Companies Following You on Twitter


When you create a new account on a website or download a new update to a program that you use, you are most likely confronted with a massive block of text stating the terms and conditions of the website or program.  I’d love to meet someone who actually reads these things word for word and does not just scroll to the bottom and check the “agree” or “I read this” box because I know I never have.  Maybe we should start checking out what these agreements we are signing say; especially on social media.  Although you may know that Twitter promotes tweets based on our web history you may not know that they give out your personal information to advertisers as well.

Blogger David Griner stated that after visiting the Shorty Awards website to do some research on the Shorty Awards they followed him on Twitter about thirty minutes later. (Griner, 2014)  Usually Twitter will just use a person’s web history to tailor their promoted tweets toward a user, but this is one step further.  What Twitter is doing now is giving websites and companies that have your email your twitter handle so that they can follow you and directly send you promotions.  While you did agree to privately signup for an account on a website, or write down your email address for a store’s promotion you did not sign up for these organizations to publicly follow you on twitter.  Some users may not want people to see that they visit certain websites or subscribe to a particular store’s newsletter by that website or store following them on twitter.

Like every social media site Twitter does have privacy settings that you can tweak to make your account as public or private as you want.  In Twitter’s privacy settings you can manage if you want Twitter to tailor your experience based on your web history by turning that feature off or on, but this is not widely publicized by Twitter.  This makes us completely unaware of what Twitter is doing with our information until it’s already too late and companies have already started following us on Twitter.  Twitter says they give companies your information so that they can build loyal customers, and show that they care about each individual consumer.  Now I know that people, including myself, will never read the entirety of the terms and agreements page, but next time you sign up for an account on a website check the privacy settings because you may be surprised by what you find.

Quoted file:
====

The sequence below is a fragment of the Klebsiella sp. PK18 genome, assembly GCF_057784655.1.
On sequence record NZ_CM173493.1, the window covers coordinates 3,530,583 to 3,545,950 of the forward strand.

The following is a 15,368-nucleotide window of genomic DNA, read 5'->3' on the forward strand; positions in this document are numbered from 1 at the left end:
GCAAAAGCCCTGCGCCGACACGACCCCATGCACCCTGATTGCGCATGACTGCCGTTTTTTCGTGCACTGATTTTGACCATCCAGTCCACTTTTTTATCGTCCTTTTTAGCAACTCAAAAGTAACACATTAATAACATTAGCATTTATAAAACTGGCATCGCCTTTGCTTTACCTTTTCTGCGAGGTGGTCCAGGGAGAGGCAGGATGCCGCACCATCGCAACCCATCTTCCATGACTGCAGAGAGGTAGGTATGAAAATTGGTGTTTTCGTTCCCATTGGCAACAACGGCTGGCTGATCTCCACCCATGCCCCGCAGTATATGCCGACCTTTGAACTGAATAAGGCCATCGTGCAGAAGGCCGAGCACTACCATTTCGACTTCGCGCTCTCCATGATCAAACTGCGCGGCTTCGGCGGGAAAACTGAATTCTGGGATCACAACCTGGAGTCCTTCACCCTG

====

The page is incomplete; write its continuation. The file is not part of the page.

Griner, David. (2014). Sites that I Visit are Now Following Me On Twitter, and its Super Creepy. Adweek. Retrieved from:

3 thoughts on “Companies Following You on Twitter

  1. I actually have no problem with this. In my view, Twitter doesn’t have my address, social security number, or even a credit card number. I have no problems with the world seeing the sites I visit and bonus- more followers! I don’t know if this reflects the values that society has instilled in me in terms of privacy or how nonchalantly I am able to accept the world of advertising and consumerism that surrounds me, but I do know that the internet is a vast realm that connects you to everything and you have to take the good with the bad.


  2. I like when companies follow me because it makes me feel as though my opinions and thoughts matter to their company. However, I don’t like following the companies back and have their post pop up on my home page and news feed. I ignore what they say and sometimes even end up unfollowing the company because of their overloading posts.


  3. I’ve heard about sites like Facebook and Twitter using your Internet history to cater promoted ads to you. But I didn’t know that they’ll share your information to the point that companies can follow you based on your Internet history. I personally have my account set to private, so when a company asks to follow me, I can deny them.


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